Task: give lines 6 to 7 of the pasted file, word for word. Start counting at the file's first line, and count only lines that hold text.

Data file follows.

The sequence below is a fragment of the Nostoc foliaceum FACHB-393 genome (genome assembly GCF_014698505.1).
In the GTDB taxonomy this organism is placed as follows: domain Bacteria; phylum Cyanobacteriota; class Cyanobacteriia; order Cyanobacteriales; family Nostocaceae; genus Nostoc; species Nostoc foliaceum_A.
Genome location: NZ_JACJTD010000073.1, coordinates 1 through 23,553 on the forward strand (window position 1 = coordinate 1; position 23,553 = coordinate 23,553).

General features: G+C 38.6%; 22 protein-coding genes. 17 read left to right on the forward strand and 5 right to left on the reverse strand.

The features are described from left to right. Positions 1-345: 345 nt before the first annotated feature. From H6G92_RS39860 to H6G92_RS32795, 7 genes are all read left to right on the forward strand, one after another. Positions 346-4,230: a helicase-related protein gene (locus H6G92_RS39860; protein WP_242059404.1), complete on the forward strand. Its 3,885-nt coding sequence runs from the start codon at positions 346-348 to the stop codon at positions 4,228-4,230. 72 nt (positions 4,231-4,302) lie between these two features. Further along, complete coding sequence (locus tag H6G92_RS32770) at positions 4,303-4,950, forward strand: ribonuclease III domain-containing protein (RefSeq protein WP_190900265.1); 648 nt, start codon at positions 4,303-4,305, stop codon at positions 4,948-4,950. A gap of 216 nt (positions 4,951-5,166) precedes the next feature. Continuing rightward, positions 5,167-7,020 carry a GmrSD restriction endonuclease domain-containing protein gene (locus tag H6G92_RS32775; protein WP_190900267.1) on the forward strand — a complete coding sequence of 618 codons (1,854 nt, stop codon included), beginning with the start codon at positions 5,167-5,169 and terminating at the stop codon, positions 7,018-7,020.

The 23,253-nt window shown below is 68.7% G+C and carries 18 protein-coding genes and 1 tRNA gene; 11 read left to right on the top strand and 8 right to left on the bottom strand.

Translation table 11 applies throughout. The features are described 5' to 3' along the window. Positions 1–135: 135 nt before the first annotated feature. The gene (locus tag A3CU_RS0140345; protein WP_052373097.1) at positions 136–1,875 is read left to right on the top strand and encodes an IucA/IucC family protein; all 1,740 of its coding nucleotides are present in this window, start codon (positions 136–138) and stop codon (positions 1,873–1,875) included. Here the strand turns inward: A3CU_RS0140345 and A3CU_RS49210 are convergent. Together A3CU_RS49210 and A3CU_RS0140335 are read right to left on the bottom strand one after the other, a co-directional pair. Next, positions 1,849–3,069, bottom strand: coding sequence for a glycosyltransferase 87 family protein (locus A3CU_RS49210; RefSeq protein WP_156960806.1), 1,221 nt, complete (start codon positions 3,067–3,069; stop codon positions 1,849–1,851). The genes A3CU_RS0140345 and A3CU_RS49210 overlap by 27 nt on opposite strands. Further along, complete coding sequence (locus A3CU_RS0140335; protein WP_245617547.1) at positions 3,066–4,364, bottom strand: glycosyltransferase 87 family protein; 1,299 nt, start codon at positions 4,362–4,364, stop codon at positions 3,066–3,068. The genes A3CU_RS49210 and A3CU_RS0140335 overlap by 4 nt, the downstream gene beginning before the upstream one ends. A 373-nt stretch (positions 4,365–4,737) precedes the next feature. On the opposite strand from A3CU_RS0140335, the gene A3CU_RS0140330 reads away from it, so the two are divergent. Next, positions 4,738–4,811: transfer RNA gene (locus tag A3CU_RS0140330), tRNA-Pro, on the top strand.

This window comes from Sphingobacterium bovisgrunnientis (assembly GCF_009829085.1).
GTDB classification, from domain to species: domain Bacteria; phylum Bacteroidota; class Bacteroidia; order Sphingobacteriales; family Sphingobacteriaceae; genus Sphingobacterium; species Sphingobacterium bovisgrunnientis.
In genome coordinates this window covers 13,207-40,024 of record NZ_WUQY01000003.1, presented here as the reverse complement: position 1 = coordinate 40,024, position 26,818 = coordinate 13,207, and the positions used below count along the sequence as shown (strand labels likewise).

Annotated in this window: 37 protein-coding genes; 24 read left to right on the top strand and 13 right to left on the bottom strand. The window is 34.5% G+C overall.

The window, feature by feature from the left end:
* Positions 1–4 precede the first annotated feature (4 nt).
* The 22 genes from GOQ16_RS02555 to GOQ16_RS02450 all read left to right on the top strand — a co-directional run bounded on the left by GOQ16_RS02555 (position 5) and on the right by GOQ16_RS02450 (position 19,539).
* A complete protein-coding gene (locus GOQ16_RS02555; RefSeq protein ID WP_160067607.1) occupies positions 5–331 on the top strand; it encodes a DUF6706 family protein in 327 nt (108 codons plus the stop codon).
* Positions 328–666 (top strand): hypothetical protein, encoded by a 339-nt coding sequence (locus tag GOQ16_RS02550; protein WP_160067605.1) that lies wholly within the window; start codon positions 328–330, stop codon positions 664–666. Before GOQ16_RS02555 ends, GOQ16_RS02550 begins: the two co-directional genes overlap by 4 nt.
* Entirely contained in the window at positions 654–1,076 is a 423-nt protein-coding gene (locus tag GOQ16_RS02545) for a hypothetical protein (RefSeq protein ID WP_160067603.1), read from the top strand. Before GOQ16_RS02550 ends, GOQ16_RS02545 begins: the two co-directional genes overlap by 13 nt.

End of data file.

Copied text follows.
The 23,253-nt window shown below is 68.7% G+C and carries 18 protein-coding genes and 1 tRNA gene; 11 read left to right on the top strand and 8 right to left on the bottom strand.

Translation table 11 applies throughout. The features are described 5' to 3' along the window. Positions 1–135: 135 nt before the first annotated feature. The gene (locus tag A3CU_RS0140345; protein WP_052373097.1) at positions 136–1,875 is read left to right on the top strand and encodes an IucA/IucC family protein; all 1,740 of its coding nucleotides are present in this window, start codon (positions 136–138) and stop codon (positions 1,873–1,875) included. Here the strand turns inward: A3CU_RS0140345 and A3CU_RS49210 are convergent. Together A3CU_RS49210 and A3CU_RS0140335 are read right to left on the bottom strand one after the other, a co-directional pair. Next, positions 1,849–3,069, bottom strand: coding sequence for a glycosyltransferase 87 family protein (locus A3CU_RS49210; RefSeq protein WP_156960806.1), 1,221 nt, complete (start codon positions 3,067–3,069; stop codon positions 1,849–1,851). The genes A3CU_RS0140345 and A3CU_RS49210 overlap by 27 nt on opposite strands. Further along, complete coding sequence (locus A3CU_RS0140335; protein WP_245617547.1) at positions 3,066–4,364, bottom strand: glycosyltransferase 87 family protein; 1,299 nt, start codon at positions 4,362–4,364, stop codon at positions 3,066–3,068. The genes A3CU_RS49210 and A3CU_RS0140335 overlap by 4 nt, the downstream gene beginning before the upstream one ends. A 373-nt stretch (positions 4,365–4,737) precedes the next feature. On the opposite strand from A3CU_RS0140335, the gene A3CU_RS0140330 reads away from it, so the two are divergent. Next, positions 4,738–4,811: transfer RNA gene (locus tag A3CU_RS0140330), tRNA-Pro, on the top strand.